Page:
21 Mar 2003 | 20:39 GMT
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21 Mar 2003 20:16 GMT Print this Article Email this Article
Oil plunges as West secures key Iraqi oilfields

NEW YORK (Reuters) - Oil prices have deepened a week-long plunge to hit four-month lows as U.S. and British forces secured key Iraqi oilfields and ports, calming market fears of widespread destruction by Iraqi troops.

A big wave of extra OPEC oil arriving in the West, replacing supply lost from war-torn Iraq, also helped ease the threat of shortages on Friday.

U.S. crude plumbed a four-month low of $26.30, ending the day down $1.12 cents at $27.00. Brent crude oil futures in London fell $1.15 to $24.35 per barrel, having also hit a four-month low.

The value of oil has dropped by 30 percent in a week, having peaked at nearly $40 last month.

"The capture of key oil facilities intact is adding to bearish sentiment," said Tony Machacek, a broker at Prudential-Bache International.

British Defence Chief Sir Michael Boyce said all key components of the southern Iraqi oilfields, which normally pump half the country's output, had been secured.

British troops also captured Iraq's Faw peninsula on the Gulf, a strategic oil export route.

"We are trying to make sure that the economic infrastructure of Iraq is left as intact as possible," said Boyce.

Only seven oil wellheads had been torched in the south, less than the 30 previously reported, although oil-filled trenches were also ablaze, he added.

He could not confirm reports that Iraqi President Saddam Hussein may have been killed or injured in the first wave of attacks.

The wellhead fires are a long-term worry for oil markets, but have no immediate impact on supply because Iraq's Gulf exports stopped on Monday and this has already been factored into prices, said Leo Drollas of London's Centre for Global Energy Studies.

"Whether Iraqi oil stays in the ground or is burned above ground, it still doesn't get to the market," he said.

Iraq ranked as the world's seventh largest oil exporter before the war.


OPEC exporters, especially Saudi Arabia, have hiked output over the past few months, first to cover a strike in Venezuela and then to cool a price spike fuelled by war fears.

Imports of oil in the United States are rising despite the cut-off in Iraqi supplies.

"It is the weight of oil, rather than the force of bombs, which is pushing markets lower," Drollas said. "OPEC is now producing more oil than has been lost."

U.S. Energy Secretary Spencer Abraham said OPEC output was now in line with its total level last November despite shortfalls from Iraq, Venezuela and Nigeria.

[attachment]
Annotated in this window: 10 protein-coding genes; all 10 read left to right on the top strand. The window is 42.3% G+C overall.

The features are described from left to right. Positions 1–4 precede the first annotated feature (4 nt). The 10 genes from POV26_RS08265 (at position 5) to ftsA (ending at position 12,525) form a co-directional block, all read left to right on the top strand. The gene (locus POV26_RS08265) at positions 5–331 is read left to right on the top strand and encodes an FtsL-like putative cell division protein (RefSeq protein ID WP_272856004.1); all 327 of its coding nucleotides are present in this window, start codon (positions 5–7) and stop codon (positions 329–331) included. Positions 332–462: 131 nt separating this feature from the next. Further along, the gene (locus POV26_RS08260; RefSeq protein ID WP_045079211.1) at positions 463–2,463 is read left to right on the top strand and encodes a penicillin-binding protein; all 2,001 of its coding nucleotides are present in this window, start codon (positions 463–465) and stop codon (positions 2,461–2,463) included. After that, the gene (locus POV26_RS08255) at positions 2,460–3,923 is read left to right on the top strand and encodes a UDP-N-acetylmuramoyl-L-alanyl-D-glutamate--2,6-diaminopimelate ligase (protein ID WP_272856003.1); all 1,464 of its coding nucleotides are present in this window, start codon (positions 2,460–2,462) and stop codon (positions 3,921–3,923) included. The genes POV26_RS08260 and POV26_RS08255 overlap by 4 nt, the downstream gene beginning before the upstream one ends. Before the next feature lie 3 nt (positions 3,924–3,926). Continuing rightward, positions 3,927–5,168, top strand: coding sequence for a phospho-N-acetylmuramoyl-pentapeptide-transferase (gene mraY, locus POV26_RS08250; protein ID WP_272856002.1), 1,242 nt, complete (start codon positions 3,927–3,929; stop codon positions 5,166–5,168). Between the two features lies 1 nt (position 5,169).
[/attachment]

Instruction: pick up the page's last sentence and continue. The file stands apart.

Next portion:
Western oil companies operating in Nigeria have slashed production and are expected to close a key export terminal this weekend because of political unrest.

Brokers said investors were selling positions built up on futures markets when U.S. crude rallied to a 12-year peak close to $40 in late February.

"The market has now moved from a war premium to a victory discount," said independent oil analyst Simon Games-Thomas.


Price hawks in OPEC are already concerned about the slump, which is good news for world economic growth, but hits revenue for the cartel of mostly Middle Eastern countries.

The dive has also revealed deep splits in the 11-member Organisation of the Petroleum Exporting Countries.

OPEC Secretary-General Alvaro Silva said on Thursday that members have been authorised to use spare output capacity if necessary to make up a shortfall in Iraq supply.

But Iranian Oil Ministry Adviser Hossein Kazempour Ardebili said any output hike would be a "violation" since no decision had been taken to raise OPEC quota limits.

He said extra oil would be a "green light" to the United States to launch an attack on one of OPEC's founding members.

Saudi Arabia, the world's top exporter and a key U.S. ally, is pumping more than a million bpd above its quota of 8 million bpd, according independent estimates.

So far Gulf states near Iraq have reported no disruptions to oil production, nor any disturbances to tanker movements in the Gulf, which is the artery for 40 percent of world oil exports.

An oil refinery depot in southwestern Iran close to the border with Iraq was hit by a rocket on Friday, Iranian government sources said. It was not clear where the rocket, which hit the depot in the city of Abadan, had come from.

Iraq's neighbour, Kuwait, said it cut throughput at its refineries as a precautionary move after a near miss by two Iraqi missiles on Thursday.

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